But it’s not merely a matter of correct theology, which could be taken to imply that we are saved by correct theorizing. As Christians we are shaped by the liturgical practices of the church, to which we are called as members of the body of Christ. We must read the scriptures and, as Lesslie Newbigin puts it, find our own place within the biblical redemptive narrative. We need to follow our ancient forebears in the faith and pray through the Psalter on a regular basis. (Reading Psalm 88 every month should be sufficient to immunize people against the enticements of a false prosperity gospel!) The gospel must live in our hearts and not only in our heads.

Which authors would I recommend? More of Abraham Kuyper’s writings are being translated from Dutch into English every year, and I hope they will one day be translated into Portuguese as well. I am gratified by the tremendous reception that my Visões e Ilusões Politicas has received in Brazil. For those who know English, I would recommend anything written by James W. Skillen, Paul Marshall, Jonathan Chaplin, and the online publications of the Center for Public Justice and Cardus here in Canada. And, of course, I would be happy to offer my own writings to anyone interested.

15 February 2016

G. William Carlson

One of my undergraduate mentors, G. William Carlson, has died at age 72. Here is his obituary in the Minneapolis Star-Tribune. He taught history and political science at Bethel University for an unprecedented 46 years, and he was one of my instructors in the mid-1970s, when he was still in his early thirties and had not yet earned his PhD. He was not particularly flashy or a dynamic speaker. But the content of his instruction was always worthwhile, and for this reason he had a great impact on his students, whom he was always encouraging to think critically about the things they were reading and experiencing. Among other things I acquired from him a longstanding interest in Russian history and politics, which I myself would eventually teach. I also briefly took on his pacifist convictions and thought I might even be an anabaptist, though I abandoned this path fairly quickly thereafter. What I most remember about him, however – aside from his illegible handwriting! – was the deep care he had for us as students and the way he challenged us to think through the practical implications of our Christian faith. These are qualities that I hope I have carried into my own teaching.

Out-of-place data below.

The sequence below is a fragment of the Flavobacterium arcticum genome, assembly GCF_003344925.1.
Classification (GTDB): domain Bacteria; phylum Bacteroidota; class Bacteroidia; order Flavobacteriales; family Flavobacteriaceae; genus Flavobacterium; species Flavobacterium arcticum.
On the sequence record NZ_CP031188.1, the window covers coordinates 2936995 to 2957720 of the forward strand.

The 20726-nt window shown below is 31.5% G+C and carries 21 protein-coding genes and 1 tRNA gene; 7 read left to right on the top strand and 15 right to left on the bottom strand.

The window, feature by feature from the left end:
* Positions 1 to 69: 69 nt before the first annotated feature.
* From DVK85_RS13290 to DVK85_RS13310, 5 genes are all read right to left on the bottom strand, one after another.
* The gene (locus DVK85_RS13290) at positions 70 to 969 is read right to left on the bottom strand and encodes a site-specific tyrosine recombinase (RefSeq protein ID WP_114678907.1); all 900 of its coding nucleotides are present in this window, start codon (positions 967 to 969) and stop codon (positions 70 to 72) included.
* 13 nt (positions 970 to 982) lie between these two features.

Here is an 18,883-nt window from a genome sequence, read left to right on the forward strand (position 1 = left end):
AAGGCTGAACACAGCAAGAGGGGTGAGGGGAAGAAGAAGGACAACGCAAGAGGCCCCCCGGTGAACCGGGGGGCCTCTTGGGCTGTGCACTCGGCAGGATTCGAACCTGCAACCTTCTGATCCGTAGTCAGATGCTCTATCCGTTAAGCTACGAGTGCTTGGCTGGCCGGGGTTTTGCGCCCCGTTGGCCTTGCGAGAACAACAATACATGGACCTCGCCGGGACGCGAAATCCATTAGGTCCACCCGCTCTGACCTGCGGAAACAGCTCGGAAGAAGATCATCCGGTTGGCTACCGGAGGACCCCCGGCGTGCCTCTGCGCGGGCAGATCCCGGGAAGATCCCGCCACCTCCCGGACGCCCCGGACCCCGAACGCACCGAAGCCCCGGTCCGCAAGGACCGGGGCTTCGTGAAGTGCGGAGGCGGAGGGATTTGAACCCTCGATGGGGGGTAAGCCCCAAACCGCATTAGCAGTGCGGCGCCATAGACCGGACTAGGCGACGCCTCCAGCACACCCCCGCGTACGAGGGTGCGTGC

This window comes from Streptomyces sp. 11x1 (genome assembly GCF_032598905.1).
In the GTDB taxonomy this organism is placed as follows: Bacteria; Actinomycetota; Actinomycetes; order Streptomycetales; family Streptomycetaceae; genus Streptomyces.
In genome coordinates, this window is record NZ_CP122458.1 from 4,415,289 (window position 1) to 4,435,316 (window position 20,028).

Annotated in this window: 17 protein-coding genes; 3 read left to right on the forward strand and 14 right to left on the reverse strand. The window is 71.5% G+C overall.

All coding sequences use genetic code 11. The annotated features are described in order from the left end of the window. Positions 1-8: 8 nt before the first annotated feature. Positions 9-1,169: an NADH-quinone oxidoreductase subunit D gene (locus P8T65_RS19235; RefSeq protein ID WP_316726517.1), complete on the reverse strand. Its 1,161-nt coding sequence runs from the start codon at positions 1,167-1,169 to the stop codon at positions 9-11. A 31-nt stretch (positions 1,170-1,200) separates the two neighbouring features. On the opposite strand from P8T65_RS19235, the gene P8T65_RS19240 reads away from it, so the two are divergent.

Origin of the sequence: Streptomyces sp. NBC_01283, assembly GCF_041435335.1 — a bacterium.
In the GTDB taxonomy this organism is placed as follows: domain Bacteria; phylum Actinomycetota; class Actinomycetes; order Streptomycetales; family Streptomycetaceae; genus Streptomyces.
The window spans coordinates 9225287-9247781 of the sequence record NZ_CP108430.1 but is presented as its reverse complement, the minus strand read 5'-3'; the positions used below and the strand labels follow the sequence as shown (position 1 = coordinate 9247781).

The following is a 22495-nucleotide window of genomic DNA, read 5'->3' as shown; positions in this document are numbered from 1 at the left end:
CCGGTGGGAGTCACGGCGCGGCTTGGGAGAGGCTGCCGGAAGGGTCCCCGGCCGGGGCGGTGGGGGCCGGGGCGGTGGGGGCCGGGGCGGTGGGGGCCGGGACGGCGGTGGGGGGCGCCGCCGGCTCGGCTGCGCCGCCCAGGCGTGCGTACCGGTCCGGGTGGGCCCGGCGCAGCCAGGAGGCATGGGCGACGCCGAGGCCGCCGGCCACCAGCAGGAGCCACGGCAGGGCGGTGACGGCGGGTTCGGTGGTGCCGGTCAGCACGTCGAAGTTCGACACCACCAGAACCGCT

Carlson in 1975
He and I did not end up in exactly the same place either spiritually or intellectually, though we remained brothers in Christ, of course. He was an anabaptist, while I was in the process of returning to the Reformed Christianity of my childhood. But he did succeed in instilling in me a thirst for justice which contributed to shifting my studies from music to political science. Moreover, in recent years he had made the effort to send me his family's annual Christmas letter, along with the latest issue of the Baptist Pietist Clarion, of which he was editor. I am grateful to have known the man and to have benefited from his teaching during the formative years of my youth. May he rest in peace until we meet again at the resurrection.

12 February 2016

The kingdom of God in Brazil

In the 1991 film, At Play in the Fields of the Lord, an evangelical Christian missionary family go to Brazil to preach the gospel. All of their efforts to convert the natives to their faith go awry with tragic results for virtually everyone. The overarching message? Brazil is a huge and impenetrable country impervious to the efforts of well-meaning North Americans to change it.

Over the last quarter of a century, however, it has become evident that the message of this film is rather wide of the mark. A traditionally Roman Catholic country, Brazil’s evangelical population numbered only around five percent as recently as 1970. By contrast, evangelical Christians today account for some 22 percent of the population. That this proportionate increase has occurred during a period when the population of the country as a whole more than doubled means that in absolute terms the numbers of believers have increased nearly twelve-fold. By any measure this is extraordinary growth and strong evidence that the Holy Spirit is at work in Brazil.